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Atlantic City and the Sad State of the Casino Business

This market portends the future of the state of casino gambling throughout the country. Here’s why it all went wrong.

Friday, July 18, 2014
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If you didn’t think so before, there’s no escaping it now. The glory days of Atlantic City are over. And it’s a shame too. The City by The Shore has a long and storied history, but this last sad chapter shows municipalities two things: Casino gambling is no longer a surefire way to fill up state coffers and those failing to realize this are destined to experience the same eventual failure.

This is the summer of shame for the market as several casinos will be shutting down for good including the just announced closure of Trump Plaza. Also set to shutter is the Caesars operated Showboat, and not surprisingly the oft ridiculed Revel may close if a buyer is not found. Good luck on that one.

But let’s get caught up first. There was a time not long ago when Atlantic City was the country’s gambling darling. The first municipality to legalize casinos outside Nevada in 1976 (dice rolled for the first time in 1978), the move was insanely successful. Gaming added billions in money to New Jersey’s tax rolls. Mostly on the backs of day trippers bussing in to plop coins into slot machines and gorge at the buffet before heading home that same evening.

As a New Yorker I grew up going to the casinos and looked at these palaces with wide eyed wonder. But even as a kid I thought it odd the region had turned from a true resort destination whose heyday can be seen on the HBO series Boardwalk Empire to a series of non-descript buildings whose sole goal was to keep you locked-up inside and extricate money from guest’s pockets.

And that was good for a while. A couple of decades in fact. They had nothing to worry about for a long time, that is, until casino gambling started its slow march across the country. First on Indian reservations in Florida and Connecticut, then in places such as Biloxi and Tunica, Mississippi. For a while it seemed casinos were the definitive magical bullet that could fix any funding gap.

All the money made Atlantic City casino operators flush with cash, obfuscating the reality there is only so much gambling money to go around. And that every new casino opening meant splitting that pie into ever smaller shares.

So most operators in this market did nothing. A couple of notable exceptions are Tropicana, which added many more retail, music and dining options at the end of the 1990s; Borgata, which opened in 2004 as a true Las Vegas destination style casino, and Harrah’s which added an amazing indoor pool mimicking the outdoor Las Vegas mega-pools.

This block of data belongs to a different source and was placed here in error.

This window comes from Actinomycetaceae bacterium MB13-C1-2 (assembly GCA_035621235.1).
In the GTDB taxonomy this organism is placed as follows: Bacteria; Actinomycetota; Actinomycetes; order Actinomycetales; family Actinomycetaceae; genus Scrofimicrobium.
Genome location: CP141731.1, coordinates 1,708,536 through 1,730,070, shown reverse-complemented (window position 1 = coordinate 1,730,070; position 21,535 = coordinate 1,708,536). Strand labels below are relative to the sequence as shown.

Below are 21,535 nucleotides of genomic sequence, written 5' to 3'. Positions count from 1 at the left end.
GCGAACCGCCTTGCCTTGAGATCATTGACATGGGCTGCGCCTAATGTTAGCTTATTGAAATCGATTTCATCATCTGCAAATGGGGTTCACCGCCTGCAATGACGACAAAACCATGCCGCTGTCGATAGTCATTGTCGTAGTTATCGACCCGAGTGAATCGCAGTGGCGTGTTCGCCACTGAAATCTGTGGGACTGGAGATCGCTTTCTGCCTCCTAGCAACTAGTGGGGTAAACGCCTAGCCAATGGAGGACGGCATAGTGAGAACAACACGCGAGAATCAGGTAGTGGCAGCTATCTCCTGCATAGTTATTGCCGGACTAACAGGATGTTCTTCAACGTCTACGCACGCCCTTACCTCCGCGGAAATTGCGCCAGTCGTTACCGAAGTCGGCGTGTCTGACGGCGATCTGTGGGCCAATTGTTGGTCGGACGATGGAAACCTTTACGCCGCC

That being said most operators basically kept their buildings as glorified slot parlors allowing them to sink into irrelevancy by not keeping up with trends. Of course Bally’s opened the Wild West casino expansion, but people got tired of highly themed casinos almost as soon at that opened and the novelty of audio animatronic donkeys quickly lost their appeal.

And the cash kept rolling in, making complacency the rule of the day as casino revenues soared to $5.2 billion in 2006. But then nearby Pennsylvania legalized gambling and everything changed, sucking away Atlantic City’s main business driver; the city of Philadelphia.

Last year Pennsylvania locked in about $3.11 billion in gaming revenues. Turns out people craving mindlessly putting money into slot machines would rather do that 15 minutes from home than drive or bus more than an hour away. At the end of last year casino revenues have dropped in Atlantic City by nearly half to $2.8 billion.

The new financial reality is the precipitous revenue fall is taking down the once venerable casinos one by one. In 2006 the Sands was closed and leveled presumably to make way for a new bright and shiny casino that never materialized. Many other proposed projects such as MGM Resort’s City Center East never broke ground and there was also the now forgotten Trump World’s Fair that quietly vanished in 1999.

More recently the former Atlantic City Hilton, which was called Atlantic Club at the end, closed up shop earlier this year. And now the city may be down to nine casinos by the end of the year.

Hopefully, this thinning of the heard will be beneficial to the future condition of this once great gaming market. Though a little too late, the city has made strides in finding other ways to get people into the city; and revenues from special events such as basketball tournaments and concerts is rising rapidly.

The big lesson here for state legislators across the country is the gambling market has become inexorably saturated and is at the point now where revenues will continue to stumble nationwide. This is especially true in the northeast now that New York and Massachusetts are going all in for casinos too in what should be the last gasp of American casino expansion.

Atlantic City portends the future of the entire state of the American casino market. The heyday is officially over as too many Americans are experiencing gaming fatigue from too many properties in too many states. Las Vegas will continue to reign supreme as they have successfully weaned themselves from gambling as the main business driver.

Unfortunately, Atlantic City will not be the only jurisdiction seeing precipitous revenue declines. And states continuing this unhealthy addiction tax income will need to find new ways to fill up their coffers. Marijuana anyone?
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